Sunday, July 31, 2011

Two years ago - now, with added family members!

Continuing on where I left off, here are some pictures we took in 2009 of our apartment in the first hour after we brought up our luggage, followed by the 2011 versions, taken sometime last month.

Living room, 2011

Living room, 2011

Kids' bedroom, 2009

Kids' bedroom, 2011

Home is where 2/3 of your kids are...

...and, since Xander and I won't be there for a while, I thought I'd fire up the blog by posting some pictures of the kids that we took before we left for the States. Missing you guys!

Riding Xanderback

Kids and cake. Ummm, make that kids and frosting..

Incidentally, Xander is doing fine after surgery, and is now recovering nicely. I probably won't be covering too much of our current activities in the U.S. on this blog, but we are emailing periodic updates to friends and family, as well as posting on Facebook, etc. Want to know more? Leave a comment, or drop us a line - we'd love to hear from you!

Friday, July 29, 2011

For the first time in TWO WHOLE YEARS!!

I had a couple of robo-posts on the blog last week while I was in Chicago, but this is the first time that I've posted on this blog from the United States in two years. Correction - this is the first time I've posted from the States in TWO WHOLE YEARS!! (That extra exclamation point at the end makes all the difference, don't you think?)

To start out, then, a partial list of things that I've done in the last week or so, for the first time in TWO WHOLE YEARS!!

- driven a car (several, in fact, thanks to the generosity of friends)
- eaten homemade cherry pie ala mode, salad with Ranch dressing, and Costa Rican veggie burrito with awesome grilled mushrooms
- gotten onto Facebook without having to connect to a VPN
- paid more for a bagel sandwich than it usually costs to take our whole family out to dinner back in China
- and, most importantly, been able to reconnect with many friends that I haven't seen in (all together, now!) TWO WHOLE YEARS!!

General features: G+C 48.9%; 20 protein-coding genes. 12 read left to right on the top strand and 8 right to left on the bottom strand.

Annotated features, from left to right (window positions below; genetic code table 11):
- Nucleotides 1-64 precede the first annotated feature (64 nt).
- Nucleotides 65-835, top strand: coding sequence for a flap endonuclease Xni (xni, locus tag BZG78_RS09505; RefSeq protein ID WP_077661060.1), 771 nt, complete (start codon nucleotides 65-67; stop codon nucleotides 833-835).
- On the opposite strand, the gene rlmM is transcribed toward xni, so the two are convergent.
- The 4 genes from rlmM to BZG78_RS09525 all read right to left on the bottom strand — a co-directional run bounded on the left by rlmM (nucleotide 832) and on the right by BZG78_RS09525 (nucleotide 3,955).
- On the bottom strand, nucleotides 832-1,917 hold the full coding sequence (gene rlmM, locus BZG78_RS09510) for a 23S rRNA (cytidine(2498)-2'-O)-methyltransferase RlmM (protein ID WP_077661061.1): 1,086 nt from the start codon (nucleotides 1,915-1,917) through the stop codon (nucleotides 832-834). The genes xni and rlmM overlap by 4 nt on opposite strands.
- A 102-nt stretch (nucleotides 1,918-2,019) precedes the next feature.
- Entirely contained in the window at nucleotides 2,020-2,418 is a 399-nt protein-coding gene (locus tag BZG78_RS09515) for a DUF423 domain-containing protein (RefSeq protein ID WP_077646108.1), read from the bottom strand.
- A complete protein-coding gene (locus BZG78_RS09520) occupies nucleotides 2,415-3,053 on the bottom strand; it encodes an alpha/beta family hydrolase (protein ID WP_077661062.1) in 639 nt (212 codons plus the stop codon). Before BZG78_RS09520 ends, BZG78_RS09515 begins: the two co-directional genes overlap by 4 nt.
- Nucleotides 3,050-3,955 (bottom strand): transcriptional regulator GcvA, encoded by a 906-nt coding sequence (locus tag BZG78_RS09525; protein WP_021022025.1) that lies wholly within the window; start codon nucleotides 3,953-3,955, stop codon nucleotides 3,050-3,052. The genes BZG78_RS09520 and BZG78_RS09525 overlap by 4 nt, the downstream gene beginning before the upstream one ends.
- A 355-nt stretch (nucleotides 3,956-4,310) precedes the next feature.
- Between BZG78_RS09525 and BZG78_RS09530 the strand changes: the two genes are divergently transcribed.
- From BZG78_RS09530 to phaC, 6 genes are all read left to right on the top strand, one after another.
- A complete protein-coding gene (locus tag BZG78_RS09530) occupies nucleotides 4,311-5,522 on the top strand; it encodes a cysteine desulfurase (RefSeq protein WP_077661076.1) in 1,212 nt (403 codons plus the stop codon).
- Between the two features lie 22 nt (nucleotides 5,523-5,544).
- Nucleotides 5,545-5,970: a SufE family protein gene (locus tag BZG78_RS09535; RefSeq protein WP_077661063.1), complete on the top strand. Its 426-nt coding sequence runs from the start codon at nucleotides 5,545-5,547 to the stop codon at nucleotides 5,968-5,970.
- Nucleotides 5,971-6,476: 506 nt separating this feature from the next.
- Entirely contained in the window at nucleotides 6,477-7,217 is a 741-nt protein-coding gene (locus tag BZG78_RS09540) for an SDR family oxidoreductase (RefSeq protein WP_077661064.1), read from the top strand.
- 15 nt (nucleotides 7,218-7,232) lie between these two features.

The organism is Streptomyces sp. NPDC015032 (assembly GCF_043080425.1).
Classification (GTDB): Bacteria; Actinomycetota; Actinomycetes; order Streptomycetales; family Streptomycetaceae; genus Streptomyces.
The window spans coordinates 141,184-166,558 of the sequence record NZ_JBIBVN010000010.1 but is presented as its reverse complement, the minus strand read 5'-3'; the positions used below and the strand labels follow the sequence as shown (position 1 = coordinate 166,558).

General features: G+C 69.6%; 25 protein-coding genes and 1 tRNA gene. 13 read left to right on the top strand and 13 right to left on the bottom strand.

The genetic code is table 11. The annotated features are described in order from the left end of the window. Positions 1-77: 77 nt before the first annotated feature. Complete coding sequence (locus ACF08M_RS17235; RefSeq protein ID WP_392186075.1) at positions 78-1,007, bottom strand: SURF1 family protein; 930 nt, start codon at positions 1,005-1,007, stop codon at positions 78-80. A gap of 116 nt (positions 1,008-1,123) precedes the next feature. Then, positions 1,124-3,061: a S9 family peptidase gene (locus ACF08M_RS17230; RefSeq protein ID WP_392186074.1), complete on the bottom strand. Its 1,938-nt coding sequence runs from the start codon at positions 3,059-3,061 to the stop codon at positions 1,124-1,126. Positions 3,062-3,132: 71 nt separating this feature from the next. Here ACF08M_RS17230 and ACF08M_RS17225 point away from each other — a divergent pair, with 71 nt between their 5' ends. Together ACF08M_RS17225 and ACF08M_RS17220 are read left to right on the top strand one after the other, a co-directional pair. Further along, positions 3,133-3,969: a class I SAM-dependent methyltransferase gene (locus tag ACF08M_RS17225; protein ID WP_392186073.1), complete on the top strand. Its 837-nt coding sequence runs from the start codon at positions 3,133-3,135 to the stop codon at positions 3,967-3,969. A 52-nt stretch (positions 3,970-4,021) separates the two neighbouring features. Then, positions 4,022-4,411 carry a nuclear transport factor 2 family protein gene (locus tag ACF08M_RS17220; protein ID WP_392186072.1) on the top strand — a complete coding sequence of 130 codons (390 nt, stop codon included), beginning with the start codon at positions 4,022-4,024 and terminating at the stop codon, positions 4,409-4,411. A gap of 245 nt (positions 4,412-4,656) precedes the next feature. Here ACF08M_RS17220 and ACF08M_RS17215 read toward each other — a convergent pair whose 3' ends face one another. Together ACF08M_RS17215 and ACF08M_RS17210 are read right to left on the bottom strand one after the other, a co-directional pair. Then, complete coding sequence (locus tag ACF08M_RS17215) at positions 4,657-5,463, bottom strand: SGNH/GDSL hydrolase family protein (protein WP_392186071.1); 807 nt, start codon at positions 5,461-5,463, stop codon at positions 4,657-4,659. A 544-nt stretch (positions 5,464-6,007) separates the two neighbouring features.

As I think I mentioned, we're here for my son's surgery, (now underway!), and one of the reasons I can write this while waiting instead of pacing up and down the waiting room like a caged ferret is the support that we've been getting from everyone. Thanks, all! Great to be back.

mt. rainier from the plane
The first time I've seen Mt. Ranier from an airplane window in TWO WHOLE YEARS!! (okay, the first time ever, but that doesn't sound as good)

Monday, July 25, 2011

Friday, July 22, 2011

Meanwhile, back in Shanghai...

...they have charging stations for mobile phones that are quite handy. Do they have these in the States yet?


The best part? There's even an ultraviolet telephone sanitizer at the bottom, just so you don't get a virulent disease from your Nokia.


Thursday, July 21, 2011

Time warp

Pictures again of the area in and around the coal mining town of Bagou, this time with a bit more focus on landscape.





Taking the pigs off the train


Wednesday, July 20, 2011

People in the neighborhood

More pictures taken around the mining town of Bagou and environs, featuring the residents of the area. I forget the exact statistics, but the town currently has only around 10% of its original peak population still living there.









Monday, July 18, 2011

On the road

Outside the High Speed Train Station, Hongguang

By the time this posts, I'll be somewhere over the Pacific on the way back to Chicago, courtesy of Hainan Airlines. I'm setting up a few robo-posts for the next week, and then after that, well, stay tuned for further developments...